Sonia Boyce, decolonial artist, and her connection to lost species  – by Cloe Ofori

Streaked Bombardier beetle photo c/o Craig Slawson, Buglife

Sonia Boyce, MBE is a British artist, activist, curator and academic whose work features decolonial, participatory and ecological themes. She began working in the 1980s and quickly became a central figure in the black British art scene at the time – in 1987 she was the first black female artist to be exhibited at the Tate.

Her work began as an exploration of self and her position and visibility as a black British woman in contemporary British society. From observations of her race and gender, Boyce’s work has opened up to become more collaborative, encouraging discussions of similar themes.

One piece of work that chimes with Remembrance Day for Lost Species is Boyce’s recent commission to work on the Crossrail Elizabeth line near the docks in the east London borough of Newham, the area where the artist grew up. It will be the longest artwork in the UK, a mural that stretches 1.8km through Custom House, Silvertown and Woolwich. The theme of the mural is a kind of local ecology. Earlier this year, she worked with local residents as part of the research process, through oral histories and knowledge evolving from pub quizzes. This cooperative process is a defining feature of Boyce’s work and feeds into a decolonial theme of art being created by the people it is for; grassroots rather than top-down.

Boyce has said that she is interested in place and “site specific” work. In her proposal video for the Crossrail mural which Boyce of course won, she cites the London docklands as “the gateway to Britain’s relationship with the rest of the world” in terms of empire and trade. She is particularly interested in the people that live in and have passed through the docks and their relationship with British culture.

Boyce has woven local species into the mural. In her conversation with Frieze Magazine, she talks about a species of bombadier beetle which is found exclusively in the docks and its connection with the history of the place. In 2006 a colony of 61 Streaked bombadier beetles was rediscovered in the docklands after having been presumed extinct since 1928. This has led to concerns about protecting the areas of brownfield land in East London – prime land for developers and the “upscaling” and inevitable extinction of local communities, human or otherwise.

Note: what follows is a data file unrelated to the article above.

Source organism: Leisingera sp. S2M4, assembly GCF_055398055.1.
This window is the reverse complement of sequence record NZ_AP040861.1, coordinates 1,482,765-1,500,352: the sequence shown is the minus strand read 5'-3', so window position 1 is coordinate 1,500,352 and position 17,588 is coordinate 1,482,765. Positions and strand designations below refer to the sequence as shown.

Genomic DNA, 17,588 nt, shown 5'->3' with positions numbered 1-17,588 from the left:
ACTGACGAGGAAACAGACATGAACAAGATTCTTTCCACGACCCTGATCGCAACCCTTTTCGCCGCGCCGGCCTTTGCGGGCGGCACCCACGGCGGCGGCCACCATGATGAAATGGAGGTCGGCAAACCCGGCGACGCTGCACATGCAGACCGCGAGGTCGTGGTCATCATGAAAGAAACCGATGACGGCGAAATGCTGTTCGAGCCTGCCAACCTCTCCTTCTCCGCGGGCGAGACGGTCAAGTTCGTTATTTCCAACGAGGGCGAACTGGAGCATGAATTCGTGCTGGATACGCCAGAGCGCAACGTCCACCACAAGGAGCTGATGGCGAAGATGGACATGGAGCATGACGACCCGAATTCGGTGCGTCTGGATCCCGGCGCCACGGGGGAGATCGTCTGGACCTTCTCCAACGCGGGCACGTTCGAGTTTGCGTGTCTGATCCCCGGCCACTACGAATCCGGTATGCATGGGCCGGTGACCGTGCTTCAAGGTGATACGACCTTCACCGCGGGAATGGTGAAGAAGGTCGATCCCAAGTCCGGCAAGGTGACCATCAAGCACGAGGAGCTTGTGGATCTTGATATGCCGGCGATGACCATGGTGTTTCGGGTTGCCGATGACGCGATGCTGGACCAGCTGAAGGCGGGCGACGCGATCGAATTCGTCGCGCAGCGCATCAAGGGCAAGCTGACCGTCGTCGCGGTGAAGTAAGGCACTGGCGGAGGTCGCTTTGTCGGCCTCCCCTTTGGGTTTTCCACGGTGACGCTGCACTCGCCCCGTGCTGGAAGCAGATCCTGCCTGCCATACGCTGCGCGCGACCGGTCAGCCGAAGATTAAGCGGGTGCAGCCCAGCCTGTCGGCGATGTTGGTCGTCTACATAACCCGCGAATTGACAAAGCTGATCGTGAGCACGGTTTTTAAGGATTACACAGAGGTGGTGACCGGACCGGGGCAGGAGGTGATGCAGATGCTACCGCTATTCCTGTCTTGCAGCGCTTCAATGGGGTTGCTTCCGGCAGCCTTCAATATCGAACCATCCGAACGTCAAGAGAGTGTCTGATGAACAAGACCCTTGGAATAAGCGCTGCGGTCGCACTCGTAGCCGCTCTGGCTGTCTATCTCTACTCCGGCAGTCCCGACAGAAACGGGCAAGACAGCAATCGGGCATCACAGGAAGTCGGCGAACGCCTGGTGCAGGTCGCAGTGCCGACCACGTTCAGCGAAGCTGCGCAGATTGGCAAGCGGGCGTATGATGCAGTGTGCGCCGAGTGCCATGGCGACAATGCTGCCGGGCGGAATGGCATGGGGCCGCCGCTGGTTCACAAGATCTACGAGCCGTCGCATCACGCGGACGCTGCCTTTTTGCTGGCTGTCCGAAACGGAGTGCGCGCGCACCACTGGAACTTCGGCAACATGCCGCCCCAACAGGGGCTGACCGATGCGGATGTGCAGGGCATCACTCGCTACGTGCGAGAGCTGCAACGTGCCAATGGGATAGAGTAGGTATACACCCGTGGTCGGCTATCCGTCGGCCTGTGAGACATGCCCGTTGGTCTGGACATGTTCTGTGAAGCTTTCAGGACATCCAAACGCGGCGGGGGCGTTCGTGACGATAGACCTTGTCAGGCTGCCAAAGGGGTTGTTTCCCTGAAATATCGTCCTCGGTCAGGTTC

Since the 1990s, Boyce’s work has evolved with participation as a defining feature. Boyce herself considers this important and central to her method; visible in the way that she worked with Newham residents and community groups to create the Crossrail mural. Looking through a geopolitical lens, the timing of the Elizabeth line is problematic. Boroughs like Newham, previously a working-class, disenfranchised area, are now witnessing an unprecedented period of gentrification. Crossrail, which prides itself on connecting London and the South East, seems opportune and provokes questions about why it is only now that South East London is being connected to central London with a “state-of-the-art” railway.

With this in mind, Boyce’s process, working with local people and communities, relates directly to one of the issues that Remembrance Day for Lost Species seeks to consider: exploring stories of cultures driven to extinction by unjust power structures. The mural not only remembers but celebrates the history of the area in all its forms, of people, of local flora and fauna, and of the diverse cultures which have created what it has been and will be.

Another example of Boyce’s work as starting a dialogue is her “takeover” of Manchester Art Gallery in January of this year. It involved collaboration to discuss two controversial paintings, one of which, Hylas and the Nymphs (by John William Waterhouse, 1896), features unsettling portrayals of women. Boyce started a dialogue about this piece and gender binary representations with a local drag group and museum staff, which culminated in on-site performances, an art piece in itself. During Boyce’s takeover, the painting was temporarily removed, which caused a furore about censorship, criticisms which Boyce has addressed in her conversation with the Guardian’s Charlotte Higgins. 

Boyce’s work promotes conversation and thoughts about local communities’ role in creating art and questioning structures of power. Remembrance Day for Lost Species goes far beyond the animals and plants themselves, and seeks to bring the themes that Boyce discusses in her work – of race, class, gender and how the identities within these classifications are being threatened – to the fore.

Cloe Ofori is a writer and researcher based in Brighton, England.

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